Of course, it would be better if you had repeated this experiment
for several steel specimens. But it is almost always desirable to have more
data. The question here is what you can do with the data you have.
It seems you had $n_1 = 10$ ferrite determinations before heat
treatment with $\bar X_1 = 25$ and $s_1 = 1.2.$ Then after
heat treatment, you made $n_2 = 10$ comparable determinations
with $\bar X_2 = 23$ and $s_2 = 1.0.$
Then, assuming the data are not markedly far from normal, a two-sample t test is appropriate for assessing
whether the decrease in ferrite content is statistically significant.
You can look at the formulas in Sect. 188.8.131.52 of the NIST Engineering Handbook (search
two sample t NIST online). For your data, I did the computation using Minitab
statistical software, as follows:
Two-Sample T-Test and CI
Sample N Mean StDev SE Mean
1 10 25.00 1.20 0.38
2 10 23.00 1.00 0.32
Difference = mu (1) - mu (2)
Estimate for difference: 2.000
95% CI for difference: (0.962, 3.038)
T-Test of difference = 0 (vs not =):
T-Value = 4.05 P-Value = 0.001 DF = 18
Both use Pooled StDev = 1.1045
I used the 'pooled' version of the test, in which one assumes
that the population variances are equal.
The results show that the decrease in ferrite content is
statistically significant: (1) The P-value 0.001 indicates
that if there truly was no change, there would be only
about one chance in a thousand seeing a decrease as large as 2.
(2) A 95% confidence interval for the true decrease is
$(0.962, 3.038)$, which does not include $0$ difference
as believable value. (3) Also, not shown in the Minitab printout:
a 'critical value' is 2.101; if the absolute value $|T| = 4.05 > 2.101$, that is evidence at the 5% significance level that
the two population means differ. (Any one of these three
interpretations, suffices to answer your question.)
If you had provided data for ferrite measurements at higher
temperatures or for longer heating times, one could use a
more complicated ANOVA (analysis of variance) or regression design to
decide whether any significant differences exist, and (to an
extent) also to say which heat treatments differ from which
other ones. You seem to feel confident, on this occasion, that these effects are obviously real. But bear in mind for future reference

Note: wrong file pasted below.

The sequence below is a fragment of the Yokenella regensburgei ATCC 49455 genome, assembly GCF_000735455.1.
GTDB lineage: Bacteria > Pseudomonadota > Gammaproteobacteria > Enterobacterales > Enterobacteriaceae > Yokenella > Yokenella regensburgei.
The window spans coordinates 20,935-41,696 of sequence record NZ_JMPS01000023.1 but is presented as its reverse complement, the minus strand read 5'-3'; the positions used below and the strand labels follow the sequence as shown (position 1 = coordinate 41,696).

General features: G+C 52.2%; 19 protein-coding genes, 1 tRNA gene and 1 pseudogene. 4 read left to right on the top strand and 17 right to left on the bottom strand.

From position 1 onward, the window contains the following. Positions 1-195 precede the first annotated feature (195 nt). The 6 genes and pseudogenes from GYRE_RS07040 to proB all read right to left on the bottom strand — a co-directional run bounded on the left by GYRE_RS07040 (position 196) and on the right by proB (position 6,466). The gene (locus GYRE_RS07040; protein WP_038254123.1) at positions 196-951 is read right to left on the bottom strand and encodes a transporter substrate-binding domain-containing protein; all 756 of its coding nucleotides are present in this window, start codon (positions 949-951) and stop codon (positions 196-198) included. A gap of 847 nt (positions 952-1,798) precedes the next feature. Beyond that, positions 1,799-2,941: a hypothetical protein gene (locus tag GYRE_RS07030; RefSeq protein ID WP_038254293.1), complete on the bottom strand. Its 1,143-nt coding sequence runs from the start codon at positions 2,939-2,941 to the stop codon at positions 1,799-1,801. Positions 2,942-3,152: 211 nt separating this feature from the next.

that it is possible to deal with more than one such comparison
at a time in a statistical model.
Notes (sort of like lawyers' fine print):
(1) One might have used the Welch (separate variances)
version of the two-sample t test, also referenced in the NIST
handbook. It would give the same value of $T,$ used degrees of
freedom $df = 17,$ and given a P-value that is not noticeably
different. Here, the CI is $(0.958, 3.042)$ also essentially
the same as above, and the critical value is 2.110.
(2) If, before seeing the data, you expected the ferrite
content to decrease after the heat treatment, you could have
used a one-sided test, resulting in an even smaller P-value.
(3) Of course, one could quibble and say that it is the
passage of time, or some other reason other than heat treatment
that caused the decrease in ferrite content (drift in accuracy of ferrite determination? humidity? lunar
phase?). But the time
order of untreated preceding treated is inevitable, and the
objection seems silly.
(4) I see no justifiable way to
use a paired t test here because I see no natural pairing
of individual before-after measurements. Perhaps you could
run a paired experiment if it were possible to measure the
same exact pieces of steel before and after, but I don't
think that is what you did.
(5) It would have been
preferable to see the 20 individual measurements. That would
have made it possible to do certain diagnostic tests. If you
have these individual measurements available, edit then into
your question and I will have a look. But the effect is
sufficiently large that I do not foresee any change in